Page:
Our failing political esteem
Principles were cast aside by all political parties to serve their ends. How low we fell in our self-esteem needs no further elucidation. So, how many marks out of 10 do I give ourselves in the test for political morality? Zero, writes Khushwant Singh.india Updated: Aug 01, 2008 23:52 IST
A person's true character is revealed in the way he behaves in times of crises when he believes his future is at stake. If he is afraid of consequences that may follow and compromises with his principles, he becomes a lesser person in people’s eyes as well as his own: he is unable to see his face in the mirror. On the other hand, if he sticks to his avowed beliefs, he may suffer adversity but people will admire him as an example of rectitude and he can hold his head high with pride.
What is true of people is equally true of nations. Their true character is revealed when they are at war or faced with crisis of national proportions. The reason why the English are held in high esteem is that during the last two World Wars, despite the odds being against them and the initial setbacks, they fought on doggedly till the tide turned in their favour. That is why Winston Churchill has an honoured place in the hall of heroes. And no sooner his task was done, they voted him out of power.
We faced a similar crisis a few days ago when the communists withdrew support from the Congress-led Sonia Gandhi-Manmohan Singh government. How did we behave during those fateful days? The only word I can think of as appropriate is disgracefully. Principles were cast aside by all political parties to serve their ends. Communists embraced their sworn enemies of right-wing Hindu and Sikh communal parties which, in turn, had no compunction in being embraced. The Congress party welcomed the Samajwadis with open arms; not long ago, they had harsh words to say about each other.
The principal role in bringing the two together was played by Samajwadi secretary-general Amar Singh who openly admits that principles have little to do with politics. He became the great fixer of Indian politics. Small parties with five or six MPs to represent them became major players demanding their shares of the cake in terms of ministerial posts or hard cash. It became a game of satta with prices as high as Rs 100 crore on the head of some fence-sitting MP. How low we fell in our self-esteem needs no further elucidation. So, how many marks out of 10 do I give ourselves in the test for political morality? Zero.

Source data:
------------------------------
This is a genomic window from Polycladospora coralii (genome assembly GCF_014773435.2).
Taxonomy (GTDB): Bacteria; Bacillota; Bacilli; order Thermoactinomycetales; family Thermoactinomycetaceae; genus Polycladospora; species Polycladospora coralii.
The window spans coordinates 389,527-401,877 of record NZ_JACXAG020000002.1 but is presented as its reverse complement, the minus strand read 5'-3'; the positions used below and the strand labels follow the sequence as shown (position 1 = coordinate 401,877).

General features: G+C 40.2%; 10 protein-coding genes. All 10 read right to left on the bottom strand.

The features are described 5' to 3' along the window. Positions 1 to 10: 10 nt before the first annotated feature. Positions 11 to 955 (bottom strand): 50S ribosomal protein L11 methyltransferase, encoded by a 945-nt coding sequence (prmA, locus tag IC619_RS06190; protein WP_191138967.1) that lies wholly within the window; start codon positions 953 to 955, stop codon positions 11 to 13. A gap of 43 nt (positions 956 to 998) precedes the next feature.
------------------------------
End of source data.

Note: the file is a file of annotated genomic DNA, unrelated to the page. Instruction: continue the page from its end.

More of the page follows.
Indo-Pak Art Exchange
The gradual increase in Indo-Pak cross-border traffic augurs well for friendlier relations between the two neighbours. We get to hear of politicians, singers, poets and film personalities who come and go but rarely do we hear of artists exhibiting their works outside their countries. MF Husain and the late FN Souza received wide acclaim in Pakistan. But few knew that a few months ago the Haryanvi historian Prem Chaudhary, who is also a painter, sold out almost all her works on the first day of her solo exhibition in Karachi. It is time we Indians got to see what Pakistani artists are up to without our having to go to Pakistan. We will have the opportunity soon. Next November, the Foundation of Museum of Modern Art (FOMMA) of Karachi will bring representative works of leading Pakistani painters and sculptors to be exhibited at the India International Centre, New Delhi. And hopefully, from New Delhi they will be taken to other Indian cities.
Pakistan had great artists like Ismat Chughtai and the calligraphist Syed Sadequain. But the arts scene in its principal city, Karachi, was a barren wasteland till two sisters Rabia and Hajra Zuberi migrated from India to Pakistan in 1968. The moving figure was the dynamic Rabia, a product of Aligarh Muslim University and the Lucknow School of Arts. Rabia started making clay dolls as a child and went on to drawing and sculpture. She won innumerable awards at exhibitions in Delhi, Calcutta and other Indian cities. Her illustrated biography Rabia Zuberi: Life & Works by Marjorie Husain (FOMMA) does not state why she and her sister migrated to Pakistan: in all likelihood to join their parents, brothers and other sisters to live together. Rabia refused offers of marriage. She and Hajra set up an arts school under Mina Trust and then expanded it to the Karachi School of Arts. Staff and students came from different parts of West and East Pakistan. It was recognised by the government. Rabia herself was commissioned to make huge statues for public buildings in Karachi and Islamabad. Though still single, she is acknowledged as the Queen Mother of Arts in Pakistan.
My nephew Suresh was flying to Shanghai. At the Delhi airport, he was in the queue just behind an elderly couple as they were filling the required forms at the immigration counter. The wife was asking her husband how to fill the form and he was getting somewhat irritated. Port of embarkation was no problem. She wrote: Delhi. Next was ‘Final destination’. She asked, “What should I write?” The husband said, “Just write Nigambodh Ghat. That will fox them."
(Contributed by DB Mohindra, New Delhi)